2. give the investor an above normal, higher than available through regular investment opportunities, rate of return. For example, if you invest $100.00 you can expect $25 back soon. In a Ponzi scheme, the interest rate or return on investment is often specified or it’s very easy to figure out. In TelexFree it was in excess of 200% in the first year.
  3. guarantee a return on investment, usually within months in exchange for little work or risk.
  4. Credibility Shower – Lawyers, CPA’s Professionals, and Investors Who Became Rich Overnight Will Endorse the Scam: The victims of Ponzi schemes are always given a believable explanation of how their investment will earn the “above normal rate of return on investment”. The explanation thy give must be good enough to convince people to invest and reinvest their money and importantly, to recruit others. The Perpetrators put a great deal of effort into this and often retain licensed professionals and recruit seasoned Multi Level Marketing scamsters.

Most often Ponzi scheme Perpetrators will hire lawyers or Certified Public Accountants or other credible professionals to bless the scam as a legal and sound business opportunity. They will often have other credible persons advise potential investors that this is an incredibly great opportunity that worked for them including so called regular people who have “gotten rich quick”.

In the TelexFree scam, the owners used lawyers, Certified Public Accountants and later Multi Level Marketing professionals with great experience or success to state the scam was legal and that it was a good investment. The lawyers, CPA’s and other professionals vouched for the scam in exchange for payoffs.

TelexFree paid CPA Joe Craft $1.93 million dollars between June 24, 2013 and March 14, 2014 and his trust another $371,889. They also paid lawyer Gerald Nehru who endorsed the TelexFree Pyramid scheme as legal during a “Super weekend” held in a fancy hotel in Newport Beach, California about a month after TelexFree was shut down in Brazil. His opinion was put up on the web and used by TelexFree as a marketing tool. In addition to other lawyers and consultants, TelexFree also made ample use of individuals who purportedly got rich quick and “fulfilled their dreams” or bought new cars, boats, and houses.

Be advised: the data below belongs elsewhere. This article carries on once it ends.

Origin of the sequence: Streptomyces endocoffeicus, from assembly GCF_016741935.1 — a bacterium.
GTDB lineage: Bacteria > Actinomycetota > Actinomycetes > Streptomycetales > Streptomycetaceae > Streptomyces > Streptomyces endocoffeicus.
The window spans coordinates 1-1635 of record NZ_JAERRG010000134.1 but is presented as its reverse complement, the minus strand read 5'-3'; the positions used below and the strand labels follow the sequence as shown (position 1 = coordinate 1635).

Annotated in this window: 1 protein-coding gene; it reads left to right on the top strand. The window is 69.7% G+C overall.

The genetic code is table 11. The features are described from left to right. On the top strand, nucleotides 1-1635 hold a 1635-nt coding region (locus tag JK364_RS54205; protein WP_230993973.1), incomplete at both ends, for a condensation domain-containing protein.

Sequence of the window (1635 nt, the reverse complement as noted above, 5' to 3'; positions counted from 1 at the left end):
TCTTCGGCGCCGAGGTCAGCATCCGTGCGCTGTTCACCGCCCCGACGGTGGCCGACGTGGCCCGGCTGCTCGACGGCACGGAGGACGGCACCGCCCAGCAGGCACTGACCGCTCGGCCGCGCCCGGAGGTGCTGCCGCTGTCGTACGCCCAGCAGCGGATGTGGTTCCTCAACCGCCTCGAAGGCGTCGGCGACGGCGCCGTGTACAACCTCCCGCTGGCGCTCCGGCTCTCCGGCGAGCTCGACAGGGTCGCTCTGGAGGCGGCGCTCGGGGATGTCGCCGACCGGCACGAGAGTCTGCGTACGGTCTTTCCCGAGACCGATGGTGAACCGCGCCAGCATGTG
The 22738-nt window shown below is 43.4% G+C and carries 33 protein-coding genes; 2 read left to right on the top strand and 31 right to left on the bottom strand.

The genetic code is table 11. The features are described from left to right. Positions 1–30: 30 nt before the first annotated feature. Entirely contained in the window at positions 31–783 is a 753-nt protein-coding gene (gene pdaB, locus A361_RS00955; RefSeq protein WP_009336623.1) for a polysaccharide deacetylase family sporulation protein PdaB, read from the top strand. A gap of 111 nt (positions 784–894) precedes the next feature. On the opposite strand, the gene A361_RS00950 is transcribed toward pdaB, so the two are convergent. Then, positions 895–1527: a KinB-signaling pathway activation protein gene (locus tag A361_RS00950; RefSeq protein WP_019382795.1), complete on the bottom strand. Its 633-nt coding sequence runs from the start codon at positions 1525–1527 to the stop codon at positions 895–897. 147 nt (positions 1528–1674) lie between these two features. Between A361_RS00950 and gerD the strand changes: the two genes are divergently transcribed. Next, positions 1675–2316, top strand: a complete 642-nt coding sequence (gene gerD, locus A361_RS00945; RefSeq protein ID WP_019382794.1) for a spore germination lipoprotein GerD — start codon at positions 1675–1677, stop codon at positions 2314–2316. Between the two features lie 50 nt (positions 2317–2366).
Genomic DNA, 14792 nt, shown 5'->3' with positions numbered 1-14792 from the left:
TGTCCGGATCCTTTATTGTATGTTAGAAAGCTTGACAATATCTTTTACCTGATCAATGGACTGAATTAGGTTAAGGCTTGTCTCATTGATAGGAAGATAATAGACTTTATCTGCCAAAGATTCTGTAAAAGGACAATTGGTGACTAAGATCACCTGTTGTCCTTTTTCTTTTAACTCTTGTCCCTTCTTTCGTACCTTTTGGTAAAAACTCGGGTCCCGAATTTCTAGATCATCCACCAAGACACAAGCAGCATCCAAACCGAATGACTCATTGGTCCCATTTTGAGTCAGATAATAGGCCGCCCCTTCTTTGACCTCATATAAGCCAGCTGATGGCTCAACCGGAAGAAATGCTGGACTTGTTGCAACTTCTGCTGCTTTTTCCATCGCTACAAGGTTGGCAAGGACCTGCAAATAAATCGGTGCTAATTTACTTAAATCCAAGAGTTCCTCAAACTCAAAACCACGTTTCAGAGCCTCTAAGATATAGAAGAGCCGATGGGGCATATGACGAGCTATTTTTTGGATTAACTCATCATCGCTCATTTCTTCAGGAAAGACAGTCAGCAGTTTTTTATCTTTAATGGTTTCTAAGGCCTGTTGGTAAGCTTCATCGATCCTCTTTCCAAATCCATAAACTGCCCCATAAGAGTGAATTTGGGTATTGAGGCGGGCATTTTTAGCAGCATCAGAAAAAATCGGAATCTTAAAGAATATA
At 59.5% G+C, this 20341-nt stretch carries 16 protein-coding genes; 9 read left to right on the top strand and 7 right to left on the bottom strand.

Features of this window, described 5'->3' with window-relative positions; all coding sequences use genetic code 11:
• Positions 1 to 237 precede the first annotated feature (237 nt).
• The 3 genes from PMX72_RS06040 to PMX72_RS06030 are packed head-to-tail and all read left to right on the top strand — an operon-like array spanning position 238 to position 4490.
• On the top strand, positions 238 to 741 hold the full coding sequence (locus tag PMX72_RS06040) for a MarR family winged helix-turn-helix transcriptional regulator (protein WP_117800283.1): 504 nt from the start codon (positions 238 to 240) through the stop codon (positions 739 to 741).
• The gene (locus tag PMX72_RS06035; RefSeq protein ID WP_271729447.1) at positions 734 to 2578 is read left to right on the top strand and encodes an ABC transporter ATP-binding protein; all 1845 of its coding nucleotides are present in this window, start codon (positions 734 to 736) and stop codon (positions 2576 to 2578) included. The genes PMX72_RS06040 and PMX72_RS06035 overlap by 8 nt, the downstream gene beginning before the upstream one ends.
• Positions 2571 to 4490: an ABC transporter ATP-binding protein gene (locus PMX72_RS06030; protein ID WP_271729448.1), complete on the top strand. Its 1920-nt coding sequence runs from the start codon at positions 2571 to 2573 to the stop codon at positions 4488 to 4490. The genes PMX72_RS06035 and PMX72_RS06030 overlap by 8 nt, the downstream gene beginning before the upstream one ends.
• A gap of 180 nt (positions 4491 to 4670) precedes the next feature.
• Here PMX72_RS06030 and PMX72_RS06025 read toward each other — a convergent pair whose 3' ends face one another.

Another typical characteristic of a Ponzi scheme “Credibility Shower” is the promotion of specialized experience and education, or a unique and desirable product. Many times the founders or those running the company operating the Ponzi Scheme are described as being highly successful, skilled, trained or educated and the product as “ground breaking”.

TelexFree’s owners boasted on their web site that they were college graduates with specialty degrees in a field related to the product they tout as driving the profit. They did not graduate from college and were college dropouts. The owners also advertised they had experience in telecommunications. The only experience they had was a failed company and a company shut down by authorities as an unlawful Pyramid scheme. TelexFree’s owners also described TelexFree’s VoIP product as groundbreaking new technology. TelexFree’s VOIP was not as good as what was available for free from Google Voice or Skype.

Inside Information is another frequent reason used to support the specified “above normal rate of return”. Persons involved in the investment opportunity will claim to have “inside information” or “access to an investment opportunity not available to the general public”.

The possibilities are as endless as the imaginations of the scam artists who victimize hard working people.

  1. Initial Investors Paid Off: In many Ponzi schemes some initial investors will receive the promised return. In large scale Ponzi Schemes, like TelexFree, many will begin to realize a similar rate of return. This is a calculated tactic used to convince victims that the investment is not risky, and that a return will be received. The $100 dollar investor into a $1,000 or $10,000 investor. The Perpetrators use the smaller payouts to bring in bigger investments!

Ponzi Schemes succeed because the majority of victims invest over and over with larger amounts of cash. They also recommend others because the scam provides them with Payouts early on. The Payouts are successful in motivating investors to bring in the investment cash of their family, friends, co-workers and others.